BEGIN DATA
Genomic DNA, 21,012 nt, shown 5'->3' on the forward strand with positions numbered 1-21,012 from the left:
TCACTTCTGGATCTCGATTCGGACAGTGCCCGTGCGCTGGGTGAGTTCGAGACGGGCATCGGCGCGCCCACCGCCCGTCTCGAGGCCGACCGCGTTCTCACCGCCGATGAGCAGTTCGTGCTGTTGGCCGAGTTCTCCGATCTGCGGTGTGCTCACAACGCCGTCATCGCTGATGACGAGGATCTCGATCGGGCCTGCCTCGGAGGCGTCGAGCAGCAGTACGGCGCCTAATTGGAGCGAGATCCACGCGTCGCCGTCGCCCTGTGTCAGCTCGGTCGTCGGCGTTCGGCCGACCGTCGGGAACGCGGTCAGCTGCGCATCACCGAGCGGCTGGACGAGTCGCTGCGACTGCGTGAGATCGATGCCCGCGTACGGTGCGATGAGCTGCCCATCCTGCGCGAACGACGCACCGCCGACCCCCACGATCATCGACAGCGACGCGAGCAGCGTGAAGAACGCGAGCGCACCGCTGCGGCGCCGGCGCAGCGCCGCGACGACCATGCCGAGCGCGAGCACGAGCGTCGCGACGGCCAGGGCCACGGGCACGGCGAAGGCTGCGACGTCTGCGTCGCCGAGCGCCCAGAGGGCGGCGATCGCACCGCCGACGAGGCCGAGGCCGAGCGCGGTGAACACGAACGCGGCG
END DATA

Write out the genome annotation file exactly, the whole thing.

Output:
Genomic DNA, 21,012 nt, shown 5'->3' on the forward strand with positions numbered 1-21,012 from the left:
TCACTTCTGGATCTCGATTCGGACAGTGCCCGTGCGCTGGGTGAGTTCGAGACGGGCATCGGCGCGCCCACCGCCCGTCTCGAGGCCGACCGCGTTCTCACCGCCGATGAGCAGTTCGTGCTGTTGGCCGAGTTCTCCGATCTGCGGTGTGCTCACAACGCCGTCATCGCTGATGACGAGGATCTCGATCGGGCCTGCCTCGGAGGCGTCGAGCAGCAGTACGGCGCCTAATTGGAGCGAGATCCACGCGTCGCCGTCGCCCTGTGTCAGCTCGGTCGTCGGCGTTCGGCCGACCGTCGGGAACGCGGTCAGCTGCGCATCACCGAGCGGCTGGACGAGTCGCTGCGACTGCGTGAGATCGATGCCCGCGTACGGTGCGATGAGCTGCCCATCCTGCGCGAACGACGCACCGCCGACCCCCACGATCATCGACAGCGACGCGAGCAGCGTGAAGAACGCGAGCGCACCGCTGCGGCGCCGGCGCAGCGCCGCGACGACCATGCCGAGCGCGAGCACGAGCGTCGCGACGGCCAGGGCCACGGGCACGGCGAAGGCTGCGACGTCTGCGTCGCCGAGCGCCCAGAGGGCGGCGATCGCACCGCCGACGAGGCCGAGGCCGAGCGCGGTGAACACGAACGCGGCG